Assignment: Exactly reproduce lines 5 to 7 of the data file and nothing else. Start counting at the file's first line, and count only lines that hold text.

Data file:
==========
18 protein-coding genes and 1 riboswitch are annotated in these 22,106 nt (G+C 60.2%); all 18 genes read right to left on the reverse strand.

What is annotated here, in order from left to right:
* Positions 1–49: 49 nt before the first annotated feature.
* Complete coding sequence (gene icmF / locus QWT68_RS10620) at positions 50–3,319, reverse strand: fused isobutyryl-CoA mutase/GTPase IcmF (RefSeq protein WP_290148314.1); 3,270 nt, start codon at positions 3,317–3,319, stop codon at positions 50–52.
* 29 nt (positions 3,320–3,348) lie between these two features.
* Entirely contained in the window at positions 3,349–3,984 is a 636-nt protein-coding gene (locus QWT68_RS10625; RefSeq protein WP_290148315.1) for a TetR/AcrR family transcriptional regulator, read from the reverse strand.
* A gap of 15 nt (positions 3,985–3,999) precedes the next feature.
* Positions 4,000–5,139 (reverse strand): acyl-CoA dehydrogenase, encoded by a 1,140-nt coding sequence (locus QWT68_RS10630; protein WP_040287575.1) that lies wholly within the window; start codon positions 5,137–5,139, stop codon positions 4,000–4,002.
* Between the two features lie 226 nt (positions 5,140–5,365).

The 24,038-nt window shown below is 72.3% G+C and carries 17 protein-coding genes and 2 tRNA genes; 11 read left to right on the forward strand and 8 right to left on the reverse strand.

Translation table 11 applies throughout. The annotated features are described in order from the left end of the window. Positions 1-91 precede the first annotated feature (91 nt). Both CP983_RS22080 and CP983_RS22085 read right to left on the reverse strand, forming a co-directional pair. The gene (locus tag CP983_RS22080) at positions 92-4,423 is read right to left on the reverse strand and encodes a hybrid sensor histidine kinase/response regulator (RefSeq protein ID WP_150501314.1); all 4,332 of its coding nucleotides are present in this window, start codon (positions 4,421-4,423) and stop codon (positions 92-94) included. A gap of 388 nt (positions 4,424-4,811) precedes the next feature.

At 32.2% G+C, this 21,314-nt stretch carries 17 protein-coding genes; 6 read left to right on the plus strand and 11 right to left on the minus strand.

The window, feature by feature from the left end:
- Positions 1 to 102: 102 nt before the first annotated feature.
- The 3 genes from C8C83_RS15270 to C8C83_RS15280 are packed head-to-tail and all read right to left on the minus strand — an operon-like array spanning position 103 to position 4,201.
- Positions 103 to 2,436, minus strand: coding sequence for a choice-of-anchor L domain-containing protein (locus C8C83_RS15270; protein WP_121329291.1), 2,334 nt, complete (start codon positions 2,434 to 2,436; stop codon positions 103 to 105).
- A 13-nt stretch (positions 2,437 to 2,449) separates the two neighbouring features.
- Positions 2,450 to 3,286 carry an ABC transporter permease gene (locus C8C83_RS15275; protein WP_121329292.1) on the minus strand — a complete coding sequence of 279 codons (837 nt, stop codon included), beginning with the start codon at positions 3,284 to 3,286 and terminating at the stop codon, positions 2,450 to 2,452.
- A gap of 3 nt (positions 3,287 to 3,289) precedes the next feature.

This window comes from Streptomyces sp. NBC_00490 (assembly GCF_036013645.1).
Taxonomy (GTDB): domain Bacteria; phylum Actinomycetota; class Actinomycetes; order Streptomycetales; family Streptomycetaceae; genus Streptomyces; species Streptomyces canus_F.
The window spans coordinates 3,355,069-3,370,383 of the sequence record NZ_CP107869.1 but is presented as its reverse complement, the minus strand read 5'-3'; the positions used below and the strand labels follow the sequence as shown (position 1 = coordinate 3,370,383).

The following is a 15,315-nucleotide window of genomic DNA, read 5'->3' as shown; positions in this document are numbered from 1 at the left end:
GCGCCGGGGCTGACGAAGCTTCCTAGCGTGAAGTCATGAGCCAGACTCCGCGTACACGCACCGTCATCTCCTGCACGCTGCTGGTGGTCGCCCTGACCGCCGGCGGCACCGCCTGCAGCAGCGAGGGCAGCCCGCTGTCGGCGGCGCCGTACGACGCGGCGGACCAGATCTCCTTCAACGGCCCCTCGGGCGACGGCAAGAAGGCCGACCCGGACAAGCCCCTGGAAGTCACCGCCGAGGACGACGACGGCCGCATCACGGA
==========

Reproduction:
* 29 nt (positions 3,320–3,348) lie between these two features.
* Entirely contained in the window at positions 3,349–3,984 is a 636-nt protein-coding gene (locus QWT68_RS10625; RefSeq protein WP_290148315.1) for a TetR/AcrR family transcriptional regulator, read from the reverse strand.
* A gap of 15 nt (positions 3,985–3,999) precedes the next feature.